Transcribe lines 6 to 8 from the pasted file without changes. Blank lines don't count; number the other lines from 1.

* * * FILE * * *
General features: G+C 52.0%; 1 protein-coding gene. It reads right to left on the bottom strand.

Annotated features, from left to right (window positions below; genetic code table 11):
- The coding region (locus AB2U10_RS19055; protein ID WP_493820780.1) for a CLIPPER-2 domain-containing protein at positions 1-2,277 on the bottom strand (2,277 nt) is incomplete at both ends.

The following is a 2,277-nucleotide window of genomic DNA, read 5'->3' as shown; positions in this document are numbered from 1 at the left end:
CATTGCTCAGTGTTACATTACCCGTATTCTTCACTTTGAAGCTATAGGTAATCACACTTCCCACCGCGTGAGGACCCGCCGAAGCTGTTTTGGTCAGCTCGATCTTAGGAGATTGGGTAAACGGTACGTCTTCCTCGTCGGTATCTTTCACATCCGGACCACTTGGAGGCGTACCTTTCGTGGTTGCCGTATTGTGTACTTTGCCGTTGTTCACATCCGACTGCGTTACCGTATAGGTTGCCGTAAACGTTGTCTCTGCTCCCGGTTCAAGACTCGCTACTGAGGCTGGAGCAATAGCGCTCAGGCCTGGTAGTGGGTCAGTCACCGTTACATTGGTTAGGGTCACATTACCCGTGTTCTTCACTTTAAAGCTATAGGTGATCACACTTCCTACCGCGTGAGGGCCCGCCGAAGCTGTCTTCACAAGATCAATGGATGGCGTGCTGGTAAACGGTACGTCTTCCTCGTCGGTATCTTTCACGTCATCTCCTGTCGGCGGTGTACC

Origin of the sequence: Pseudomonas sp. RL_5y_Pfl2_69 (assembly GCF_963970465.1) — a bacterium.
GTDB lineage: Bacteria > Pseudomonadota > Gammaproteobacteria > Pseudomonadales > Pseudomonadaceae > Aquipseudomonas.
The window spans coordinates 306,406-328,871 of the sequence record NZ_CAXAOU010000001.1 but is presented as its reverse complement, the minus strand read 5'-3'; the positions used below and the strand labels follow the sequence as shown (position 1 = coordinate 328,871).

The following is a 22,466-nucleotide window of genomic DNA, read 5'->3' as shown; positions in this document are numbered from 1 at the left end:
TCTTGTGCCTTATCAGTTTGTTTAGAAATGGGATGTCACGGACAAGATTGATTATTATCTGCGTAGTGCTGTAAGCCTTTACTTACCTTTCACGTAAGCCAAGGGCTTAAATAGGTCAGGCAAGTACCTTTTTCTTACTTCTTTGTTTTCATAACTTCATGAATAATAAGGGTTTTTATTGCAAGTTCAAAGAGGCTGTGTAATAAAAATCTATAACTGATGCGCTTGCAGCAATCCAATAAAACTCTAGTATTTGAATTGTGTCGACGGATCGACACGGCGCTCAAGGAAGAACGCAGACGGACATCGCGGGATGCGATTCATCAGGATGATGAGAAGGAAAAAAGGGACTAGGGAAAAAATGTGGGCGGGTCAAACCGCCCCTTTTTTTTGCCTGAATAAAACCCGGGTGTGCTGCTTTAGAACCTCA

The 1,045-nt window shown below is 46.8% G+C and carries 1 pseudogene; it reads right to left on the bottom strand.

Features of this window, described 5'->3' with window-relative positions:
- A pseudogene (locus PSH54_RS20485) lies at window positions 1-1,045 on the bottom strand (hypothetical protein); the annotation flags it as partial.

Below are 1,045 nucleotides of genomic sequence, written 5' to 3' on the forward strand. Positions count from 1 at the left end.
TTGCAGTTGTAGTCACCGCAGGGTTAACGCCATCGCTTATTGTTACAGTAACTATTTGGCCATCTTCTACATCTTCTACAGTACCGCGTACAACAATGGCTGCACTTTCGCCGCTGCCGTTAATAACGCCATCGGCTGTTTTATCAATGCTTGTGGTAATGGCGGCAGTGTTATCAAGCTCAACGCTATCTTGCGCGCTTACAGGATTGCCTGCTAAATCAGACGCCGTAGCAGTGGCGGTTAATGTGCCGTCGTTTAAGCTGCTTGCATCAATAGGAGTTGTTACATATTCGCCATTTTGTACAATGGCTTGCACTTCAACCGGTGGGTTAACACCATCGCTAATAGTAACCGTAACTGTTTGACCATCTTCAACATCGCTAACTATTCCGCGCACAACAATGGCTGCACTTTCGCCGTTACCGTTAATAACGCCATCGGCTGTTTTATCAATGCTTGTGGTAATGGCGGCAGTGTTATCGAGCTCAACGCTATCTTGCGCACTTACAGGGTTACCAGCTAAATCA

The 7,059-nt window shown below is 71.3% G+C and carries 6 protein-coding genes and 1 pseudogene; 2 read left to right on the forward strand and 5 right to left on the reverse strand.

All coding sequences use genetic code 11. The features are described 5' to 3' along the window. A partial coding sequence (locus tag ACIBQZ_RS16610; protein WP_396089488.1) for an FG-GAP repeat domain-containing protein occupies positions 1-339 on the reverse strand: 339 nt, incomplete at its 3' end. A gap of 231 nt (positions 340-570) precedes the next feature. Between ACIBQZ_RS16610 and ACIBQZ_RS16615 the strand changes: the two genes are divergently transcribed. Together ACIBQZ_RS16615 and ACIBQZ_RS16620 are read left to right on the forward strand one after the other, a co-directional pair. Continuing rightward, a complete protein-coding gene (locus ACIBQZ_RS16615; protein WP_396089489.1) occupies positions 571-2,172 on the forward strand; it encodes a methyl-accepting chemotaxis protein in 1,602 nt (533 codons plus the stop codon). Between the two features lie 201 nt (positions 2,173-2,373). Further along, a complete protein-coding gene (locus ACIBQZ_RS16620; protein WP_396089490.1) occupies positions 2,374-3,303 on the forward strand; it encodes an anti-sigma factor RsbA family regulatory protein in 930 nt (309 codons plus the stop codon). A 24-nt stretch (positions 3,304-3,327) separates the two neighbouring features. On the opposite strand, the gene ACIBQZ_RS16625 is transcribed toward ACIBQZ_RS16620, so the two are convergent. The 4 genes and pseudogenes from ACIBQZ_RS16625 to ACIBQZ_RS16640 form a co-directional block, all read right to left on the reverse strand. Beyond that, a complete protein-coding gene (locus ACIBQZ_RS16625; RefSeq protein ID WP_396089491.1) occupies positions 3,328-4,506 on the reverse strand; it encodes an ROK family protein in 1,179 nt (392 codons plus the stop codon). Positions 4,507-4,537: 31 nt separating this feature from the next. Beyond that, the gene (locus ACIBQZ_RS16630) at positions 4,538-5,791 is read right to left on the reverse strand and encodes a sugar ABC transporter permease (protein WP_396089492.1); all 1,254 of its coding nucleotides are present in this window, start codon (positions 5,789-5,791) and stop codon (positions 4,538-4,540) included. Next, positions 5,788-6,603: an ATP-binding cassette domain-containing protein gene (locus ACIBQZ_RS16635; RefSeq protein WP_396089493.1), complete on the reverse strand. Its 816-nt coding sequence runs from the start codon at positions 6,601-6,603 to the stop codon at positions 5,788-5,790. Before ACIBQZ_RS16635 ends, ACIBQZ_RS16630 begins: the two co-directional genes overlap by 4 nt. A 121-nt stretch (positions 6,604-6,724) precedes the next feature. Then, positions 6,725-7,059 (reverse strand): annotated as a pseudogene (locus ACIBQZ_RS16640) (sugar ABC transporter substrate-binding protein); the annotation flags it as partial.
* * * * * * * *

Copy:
Origin of the sequence: Pseudomonas sp. RL_5y_Pfl2_69 (assembly GCF_963970465.1) — a bacterium.
GTDB lineage: Bacteria > Pseudomonadota > Gammaproteobacteria > Pseudomonadales > Pseudomonadaceae > Aquipseudomonas.
The window spans coordinates 306,406-328,871 of the sequence record NZ_CAXAOU010000001.1 but is presented as its reverse complement, the minus strand read 5'-3'; the positions used below and the strand labels follow the sequence as shown (position 1 = coordinate 328,871).